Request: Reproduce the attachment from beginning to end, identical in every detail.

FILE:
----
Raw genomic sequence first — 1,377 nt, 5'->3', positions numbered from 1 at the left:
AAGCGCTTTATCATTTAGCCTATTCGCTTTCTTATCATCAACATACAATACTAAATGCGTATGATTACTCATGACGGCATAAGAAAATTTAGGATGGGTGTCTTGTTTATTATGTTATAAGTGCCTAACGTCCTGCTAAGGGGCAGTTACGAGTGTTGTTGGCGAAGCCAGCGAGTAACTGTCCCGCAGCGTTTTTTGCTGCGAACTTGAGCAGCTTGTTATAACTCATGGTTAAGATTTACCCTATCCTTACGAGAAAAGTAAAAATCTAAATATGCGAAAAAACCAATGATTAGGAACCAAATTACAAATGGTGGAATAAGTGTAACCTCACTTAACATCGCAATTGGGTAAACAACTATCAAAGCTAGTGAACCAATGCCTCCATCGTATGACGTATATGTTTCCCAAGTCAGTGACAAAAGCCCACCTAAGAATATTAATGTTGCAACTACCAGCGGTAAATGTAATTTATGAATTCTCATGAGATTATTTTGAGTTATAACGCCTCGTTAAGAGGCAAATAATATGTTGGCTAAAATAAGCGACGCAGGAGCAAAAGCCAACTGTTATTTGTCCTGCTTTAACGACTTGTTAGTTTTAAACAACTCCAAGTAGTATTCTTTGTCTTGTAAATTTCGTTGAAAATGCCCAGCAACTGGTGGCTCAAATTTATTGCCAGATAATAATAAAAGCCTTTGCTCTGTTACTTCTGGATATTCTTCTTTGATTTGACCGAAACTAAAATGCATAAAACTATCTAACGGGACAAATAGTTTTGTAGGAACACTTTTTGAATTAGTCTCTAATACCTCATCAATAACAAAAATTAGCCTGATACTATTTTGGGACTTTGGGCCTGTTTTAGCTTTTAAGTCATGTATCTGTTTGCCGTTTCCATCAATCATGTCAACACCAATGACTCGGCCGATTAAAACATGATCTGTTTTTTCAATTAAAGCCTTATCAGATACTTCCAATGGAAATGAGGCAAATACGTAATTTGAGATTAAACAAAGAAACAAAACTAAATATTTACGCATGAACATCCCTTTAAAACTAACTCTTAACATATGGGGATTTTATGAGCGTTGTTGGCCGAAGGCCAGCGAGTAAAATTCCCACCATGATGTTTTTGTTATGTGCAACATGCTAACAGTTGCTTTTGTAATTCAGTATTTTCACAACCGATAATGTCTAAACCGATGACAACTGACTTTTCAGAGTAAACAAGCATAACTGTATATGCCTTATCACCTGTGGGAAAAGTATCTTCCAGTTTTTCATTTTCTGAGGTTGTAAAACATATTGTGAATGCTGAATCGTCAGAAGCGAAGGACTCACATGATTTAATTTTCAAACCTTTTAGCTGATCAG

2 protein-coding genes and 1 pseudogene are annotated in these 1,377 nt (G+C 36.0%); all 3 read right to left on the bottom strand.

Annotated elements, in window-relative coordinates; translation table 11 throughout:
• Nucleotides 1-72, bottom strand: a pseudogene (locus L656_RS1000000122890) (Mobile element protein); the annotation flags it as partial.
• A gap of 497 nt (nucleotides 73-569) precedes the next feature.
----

Raw genomic sequence first — 1,377 nt, 5'->3', positions numbered from 1 at the left:
AAGCGCTTTATCATTTAGCCTATTCGCTTTCTTATCATCAACATACAATACTAAATGCGTATGATTACTCATGACGGCATAAGAAAATTTAGGATGGGTGTCTTGTTTATTATGTTATAAGTGCCTAACGTCCTGCTAAGGGGCAGTTACGAGTGTTGTTGGCGAAGCCAGCGAGTAACTGTCCCGCAGCGTTTTTTGCTGCGAACTTGAGCAGCTTGTTATAACTCATGGTTAAGATTTACCCTATCCTTACGAGAAAAGTAAAAATCTAAATATGCGAAAAAACCAATGATTAGGAACCAAATTACAAATGGTGGAATAAGTGTAACCTCACTTAACATCGCAATTGGGTAAACAACTATCAAAGCTAGTGAACCAATGCCTCCATCGTATGACGTATATGTTTCCCAAGTCAGTGACAAAAGCCCACCTAAGAATATTAATGTTGCAACTACCAGCGGTAAATGTAATTTATGAATTCTCATGAGATTATTTTGAGTTATAACGCCTCGTTAAGAGGCAAATAATATGTTGGCTAAAATAAGCGACGCAGGAGCAAAAGCCAACTGTTATTTGTCCTGCTTTAACGACTTGTTAGTTTTAAACAACTCCAAGTAGTATTCTTTGTCTTGTAAATTTCGTTGAAAATGCCCAGCAACTGGTGGCTCAAATTTATTGCCAGATAATAATAAAAGCCTTTGCTCTGTTACTTCTGGATATTCTTCTTTGATTTGACCGAAACTAAAATGCATAAAACTATCTAACGGGACAAATAGTTTTGTAGGAACACTTTTTGAATTAGTCTCTAATACCTCATCAATAACAAAAATTAGCCTGATACTATTTTGGGACTTTGGGCCTGTTTTAGCTTTTAAGTCATGTATCTGTTTGCCGTTTCCATCAATCATGTCAACACCAATGACTCGGCCGATTAAAACATGATCTGTTTTTTCAATTAAAGCCTTATCAGATACTTCCAATGGAAATGAGGCAAATACGTAATTTGAGATTAAACAAAGAAACAAAACTAAATATTTACGCATGAACATCCCTTTAAAACTAACTCTTAACATATGGGGATTTTATGAGCGTTGTTGGCCGAAGGCCAGCGAGTAAAATTCCCACCATGATGTTTTTGTTATGTGCAACATGCTAACAGTTGCTTTTGTAATTCAGTATTTTCACAACCGATAATGTCTAAACCGATGACAACTGACTTTTCAGAGTAAACAAGCATAACTGTATATGCCTTATCACCTGTGGGAAAAGTATCTTCCAGTTTTTCATTTTCTGAGGTTGTAAAACATATTGTGAATGCTGAATCGTCAGAAGCGAAGGACTCACATGATTTAATTTTCAAACCTTTTAGCTGATCAG

2 protein-coding genes and 1 pseudogene are annotated in these 1,377 nt (G+C 36.0%); all 3 read right to left on the bottom strand.

Annotated elements, in window-relative coordinates; translation table 11 throughout:
• Nucleotides 1-72, bottom strand: a pseudogene (locus L656_RS1000000122890) (Mobile element protein); the annotation flags it as partial.
• A gap of 497 nt (nucleotides 73-569) precedes the next feature.